In reply to Re: Panadeine Plus, posted by FredPotter on August 20, 2007, at 15:50:14

> Thanks Paul how's it going? I got some Nurofen Plus and took it with ordinary Panadeine but didn't notice anything. Partly I want to alleviate painful muscles but they don't seem to respond. I'm pretty undepressed at the moment so perhaps that's why I had no AD response Fred

Hi,

Looking good, feeling good thanks. I hope you find a satisfactory remedy for your muscles, i wonder what treatments you have tried. Good to hear your feeling well-keep it up!

Cheers

 

Re: Panadeine Plus Paulbwell

Posted by FredPotter on August 21, 2007, at 15:20:37

In reply to Re: Panadeine Plus FredPotter, posted by Paulbwell on August 21, 2007, at 4:08:03

Thanks Paul. I'm glad to hear you're well. Where in NZ are you? Nice weather we're having

 

Re: Getting Doctors to prescribe opiates

Posted by Larry Hoover on August 27, 2007, at 20:52:19

In reply to Re: Getting Doctors to prescribe opiates, posted by confuzyq on August 16, 2007, at 20:59:38

I don't know where else to put this, but I need to vent.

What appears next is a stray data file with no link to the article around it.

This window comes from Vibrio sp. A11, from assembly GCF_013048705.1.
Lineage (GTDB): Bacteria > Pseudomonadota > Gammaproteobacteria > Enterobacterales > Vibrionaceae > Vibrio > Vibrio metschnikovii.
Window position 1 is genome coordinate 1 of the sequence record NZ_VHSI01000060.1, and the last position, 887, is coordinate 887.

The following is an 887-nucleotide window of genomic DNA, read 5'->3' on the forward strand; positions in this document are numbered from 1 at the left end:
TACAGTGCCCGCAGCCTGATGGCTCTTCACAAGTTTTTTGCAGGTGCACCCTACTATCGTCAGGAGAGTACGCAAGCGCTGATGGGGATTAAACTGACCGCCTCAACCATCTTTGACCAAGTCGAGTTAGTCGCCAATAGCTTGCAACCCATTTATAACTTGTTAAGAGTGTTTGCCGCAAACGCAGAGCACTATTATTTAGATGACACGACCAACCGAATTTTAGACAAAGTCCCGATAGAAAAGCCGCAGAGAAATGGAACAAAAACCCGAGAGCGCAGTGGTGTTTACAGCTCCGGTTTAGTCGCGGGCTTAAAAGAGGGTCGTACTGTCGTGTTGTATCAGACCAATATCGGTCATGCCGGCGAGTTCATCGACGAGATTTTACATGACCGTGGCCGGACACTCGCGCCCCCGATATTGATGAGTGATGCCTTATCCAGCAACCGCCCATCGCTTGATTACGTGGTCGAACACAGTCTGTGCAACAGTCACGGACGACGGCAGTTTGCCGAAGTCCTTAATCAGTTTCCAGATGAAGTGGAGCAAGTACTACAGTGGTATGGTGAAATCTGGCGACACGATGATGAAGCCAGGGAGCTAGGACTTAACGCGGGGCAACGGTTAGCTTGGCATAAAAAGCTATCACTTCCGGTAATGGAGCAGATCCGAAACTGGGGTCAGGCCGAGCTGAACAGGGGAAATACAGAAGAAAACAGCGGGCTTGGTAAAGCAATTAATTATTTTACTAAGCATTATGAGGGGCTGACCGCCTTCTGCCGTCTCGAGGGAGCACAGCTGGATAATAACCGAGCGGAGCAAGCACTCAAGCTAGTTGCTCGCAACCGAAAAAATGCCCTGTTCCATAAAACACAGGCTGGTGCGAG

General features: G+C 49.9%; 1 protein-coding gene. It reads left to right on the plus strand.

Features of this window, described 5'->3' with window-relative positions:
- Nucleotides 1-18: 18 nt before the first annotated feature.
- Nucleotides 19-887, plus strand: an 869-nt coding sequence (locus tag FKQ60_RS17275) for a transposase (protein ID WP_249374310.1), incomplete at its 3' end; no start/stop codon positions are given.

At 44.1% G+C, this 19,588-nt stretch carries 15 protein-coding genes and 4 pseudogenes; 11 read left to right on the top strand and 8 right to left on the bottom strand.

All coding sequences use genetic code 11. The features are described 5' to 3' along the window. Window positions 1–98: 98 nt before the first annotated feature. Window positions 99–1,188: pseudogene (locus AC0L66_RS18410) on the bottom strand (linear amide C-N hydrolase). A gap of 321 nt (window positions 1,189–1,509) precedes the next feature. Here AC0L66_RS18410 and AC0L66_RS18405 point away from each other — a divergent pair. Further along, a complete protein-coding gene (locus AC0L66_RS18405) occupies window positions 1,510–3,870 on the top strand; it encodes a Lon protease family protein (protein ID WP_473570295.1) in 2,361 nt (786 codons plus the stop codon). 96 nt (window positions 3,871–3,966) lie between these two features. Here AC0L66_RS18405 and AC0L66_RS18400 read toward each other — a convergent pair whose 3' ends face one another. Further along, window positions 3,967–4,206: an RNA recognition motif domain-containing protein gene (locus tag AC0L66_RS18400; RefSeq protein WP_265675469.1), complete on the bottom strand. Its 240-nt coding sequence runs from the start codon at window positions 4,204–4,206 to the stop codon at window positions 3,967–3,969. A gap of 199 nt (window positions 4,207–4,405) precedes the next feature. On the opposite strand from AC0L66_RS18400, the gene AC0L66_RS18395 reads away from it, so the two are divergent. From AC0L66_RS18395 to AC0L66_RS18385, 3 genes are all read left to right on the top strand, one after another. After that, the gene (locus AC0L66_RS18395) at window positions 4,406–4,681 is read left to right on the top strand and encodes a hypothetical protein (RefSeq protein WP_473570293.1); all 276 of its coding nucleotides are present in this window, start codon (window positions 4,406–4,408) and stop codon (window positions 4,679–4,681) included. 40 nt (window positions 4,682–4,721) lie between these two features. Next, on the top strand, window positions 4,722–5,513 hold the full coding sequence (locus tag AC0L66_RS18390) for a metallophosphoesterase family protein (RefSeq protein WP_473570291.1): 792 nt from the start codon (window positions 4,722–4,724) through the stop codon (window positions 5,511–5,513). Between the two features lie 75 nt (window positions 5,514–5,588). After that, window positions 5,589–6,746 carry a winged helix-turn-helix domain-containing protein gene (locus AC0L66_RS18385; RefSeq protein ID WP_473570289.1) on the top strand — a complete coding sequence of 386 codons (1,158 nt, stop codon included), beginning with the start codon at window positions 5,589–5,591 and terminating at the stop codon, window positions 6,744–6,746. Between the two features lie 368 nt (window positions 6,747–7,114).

My son, 15, has the sad luck of having chronic ingrown toenails. I cannot understand how he can even wear shoes. The swelling. The bleeding. The infections.

He's had doctors take the nails off three times already, so I have some idea of his pain tolerance. He handles pain better than I do. I doubt I'd be able to wear shoes with those toes.

For some reason known only to the doctors, they've refused up until now to permanently block the regrowth of the offending nails. Finally, we got a doctor to do this for him. (Their argument: "He's so young!" Uhhh....so?)

They send him home with 18 Tylenol 3s. It soon became apparent that he's got his dad's 2D6 capacity. Your liver uses 2D6 to convert some codeine to morphine, and he's getting no relief. My son was screaming through the night, banging his head on the wall to block his sensation of the pain. He chewed a hole through his blankets, clenching them in his teeth. The doctors would not prescribe anything for his pain. They didn't want to make him into an addict!